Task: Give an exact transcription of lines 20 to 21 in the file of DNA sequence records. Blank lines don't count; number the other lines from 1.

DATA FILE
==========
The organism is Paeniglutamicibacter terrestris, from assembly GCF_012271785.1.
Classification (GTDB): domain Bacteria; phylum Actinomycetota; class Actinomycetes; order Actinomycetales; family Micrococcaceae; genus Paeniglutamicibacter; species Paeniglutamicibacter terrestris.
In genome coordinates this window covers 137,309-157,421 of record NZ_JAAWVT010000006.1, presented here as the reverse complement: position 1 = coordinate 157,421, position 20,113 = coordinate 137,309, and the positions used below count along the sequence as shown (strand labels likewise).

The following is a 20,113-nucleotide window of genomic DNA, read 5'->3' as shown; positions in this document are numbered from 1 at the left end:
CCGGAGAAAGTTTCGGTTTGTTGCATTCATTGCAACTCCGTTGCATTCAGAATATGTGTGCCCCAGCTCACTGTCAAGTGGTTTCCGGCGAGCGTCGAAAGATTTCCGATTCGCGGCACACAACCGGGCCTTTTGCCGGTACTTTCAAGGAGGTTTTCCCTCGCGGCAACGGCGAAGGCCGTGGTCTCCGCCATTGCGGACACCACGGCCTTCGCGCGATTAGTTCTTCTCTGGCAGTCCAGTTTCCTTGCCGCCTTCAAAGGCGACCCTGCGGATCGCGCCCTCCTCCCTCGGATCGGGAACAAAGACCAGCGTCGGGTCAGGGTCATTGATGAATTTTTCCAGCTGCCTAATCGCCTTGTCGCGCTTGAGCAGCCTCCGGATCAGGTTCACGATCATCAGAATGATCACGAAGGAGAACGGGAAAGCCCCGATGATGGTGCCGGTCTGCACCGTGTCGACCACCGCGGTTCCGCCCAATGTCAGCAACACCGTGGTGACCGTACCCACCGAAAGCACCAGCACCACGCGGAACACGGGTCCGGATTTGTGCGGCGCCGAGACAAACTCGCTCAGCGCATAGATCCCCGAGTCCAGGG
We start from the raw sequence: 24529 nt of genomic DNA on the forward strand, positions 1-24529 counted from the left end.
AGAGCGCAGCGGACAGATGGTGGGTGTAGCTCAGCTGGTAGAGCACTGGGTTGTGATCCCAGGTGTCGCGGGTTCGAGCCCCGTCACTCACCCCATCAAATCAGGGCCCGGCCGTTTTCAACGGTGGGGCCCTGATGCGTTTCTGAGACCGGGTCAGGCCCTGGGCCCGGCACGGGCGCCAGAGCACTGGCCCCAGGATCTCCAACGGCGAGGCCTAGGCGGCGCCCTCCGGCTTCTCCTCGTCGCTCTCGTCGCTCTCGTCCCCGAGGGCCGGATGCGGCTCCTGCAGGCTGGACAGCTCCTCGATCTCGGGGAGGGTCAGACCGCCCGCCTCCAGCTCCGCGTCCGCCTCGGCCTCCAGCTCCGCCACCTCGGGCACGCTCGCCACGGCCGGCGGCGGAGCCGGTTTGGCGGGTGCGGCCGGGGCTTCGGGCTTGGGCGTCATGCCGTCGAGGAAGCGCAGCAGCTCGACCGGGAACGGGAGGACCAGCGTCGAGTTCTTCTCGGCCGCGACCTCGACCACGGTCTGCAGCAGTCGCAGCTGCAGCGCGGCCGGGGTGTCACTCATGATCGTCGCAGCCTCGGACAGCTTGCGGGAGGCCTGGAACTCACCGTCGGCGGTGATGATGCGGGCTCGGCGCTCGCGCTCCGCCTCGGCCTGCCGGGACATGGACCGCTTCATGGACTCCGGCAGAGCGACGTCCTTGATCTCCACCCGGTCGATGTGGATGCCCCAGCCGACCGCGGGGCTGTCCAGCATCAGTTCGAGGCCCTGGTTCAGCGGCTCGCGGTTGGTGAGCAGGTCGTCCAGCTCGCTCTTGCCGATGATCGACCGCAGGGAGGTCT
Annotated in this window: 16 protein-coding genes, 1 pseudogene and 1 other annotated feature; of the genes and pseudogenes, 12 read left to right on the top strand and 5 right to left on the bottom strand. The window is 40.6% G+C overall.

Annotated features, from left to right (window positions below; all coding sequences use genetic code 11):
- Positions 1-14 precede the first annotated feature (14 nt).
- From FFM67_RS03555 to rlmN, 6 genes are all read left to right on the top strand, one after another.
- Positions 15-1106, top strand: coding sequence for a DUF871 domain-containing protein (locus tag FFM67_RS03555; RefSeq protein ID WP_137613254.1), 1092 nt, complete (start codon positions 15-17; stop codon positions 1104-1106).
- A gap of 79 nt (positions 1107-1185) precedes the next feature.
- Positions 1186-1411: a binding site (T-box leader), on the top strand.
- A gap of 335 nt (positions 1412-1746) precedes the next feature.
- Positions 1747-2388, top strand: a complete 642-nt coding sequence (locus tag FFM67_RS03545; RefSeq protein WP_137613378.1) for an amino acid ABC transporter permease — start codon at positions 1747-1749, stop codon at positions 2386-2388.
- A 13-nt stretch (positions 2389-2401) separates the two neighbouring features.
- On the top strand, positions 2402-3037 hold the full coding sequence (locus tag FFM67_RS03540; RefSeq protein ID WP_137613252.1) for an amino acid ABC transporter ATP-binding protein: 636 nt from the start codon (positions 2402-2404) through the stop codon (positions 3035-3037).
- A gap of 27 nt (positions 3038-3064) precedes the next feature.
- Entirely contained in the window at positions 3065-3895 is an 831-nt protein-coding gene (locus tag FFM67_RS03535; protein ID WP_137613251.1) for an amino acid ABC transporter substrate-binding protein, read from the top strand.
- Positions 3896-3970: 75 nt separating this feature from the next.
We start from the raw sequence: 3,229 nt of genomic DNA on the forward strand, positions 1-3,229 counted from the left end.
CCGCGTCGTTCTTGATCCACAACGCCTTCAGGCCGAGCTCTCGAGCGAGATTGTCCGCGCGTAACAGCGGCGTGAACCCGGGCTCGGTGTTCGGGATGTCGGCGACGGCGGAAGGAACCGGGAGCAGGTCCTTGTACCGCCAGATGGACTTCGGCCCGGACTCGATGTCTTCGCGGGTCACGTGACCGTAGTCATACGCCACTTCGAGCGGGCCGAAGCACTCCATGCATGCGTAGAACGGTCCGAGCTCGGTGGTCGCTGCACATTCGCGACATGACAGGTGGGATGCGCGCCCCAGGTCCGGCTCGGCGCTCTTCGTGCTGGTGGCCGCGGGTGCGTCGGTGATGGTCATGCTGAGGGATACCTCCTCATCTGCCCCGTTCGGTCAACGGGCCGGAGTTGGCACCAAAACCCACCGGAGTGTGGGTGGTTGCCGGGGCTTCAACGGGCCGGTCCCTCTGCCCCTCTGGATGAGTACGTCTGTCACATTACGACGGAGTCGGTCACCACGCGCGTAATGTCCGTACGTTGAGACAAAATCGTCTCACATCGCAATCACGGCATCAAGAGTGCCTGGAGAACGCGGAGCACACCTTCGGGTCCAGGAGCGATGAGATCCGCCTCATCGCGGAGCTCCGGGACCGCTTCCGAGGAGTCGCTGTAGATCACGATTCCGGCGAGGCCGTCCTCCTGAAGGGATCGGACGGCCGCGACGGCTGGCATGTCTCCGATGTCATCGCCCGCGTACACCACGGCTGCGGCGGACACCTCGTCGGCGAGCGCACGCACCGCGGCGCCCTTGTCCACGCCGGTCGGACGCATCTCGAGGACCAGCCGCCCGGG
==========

- Entirely contained in the window at positions 3065-3895 is an 831-nt protein-coding gene (locus tag FFM67_RS03535; protein ID WP_137613251.1) for an amino acid ABC transporter substrate-binding protein, read from the top strand.
- Positions 3896-3970: 75 nt separating this feature from the next.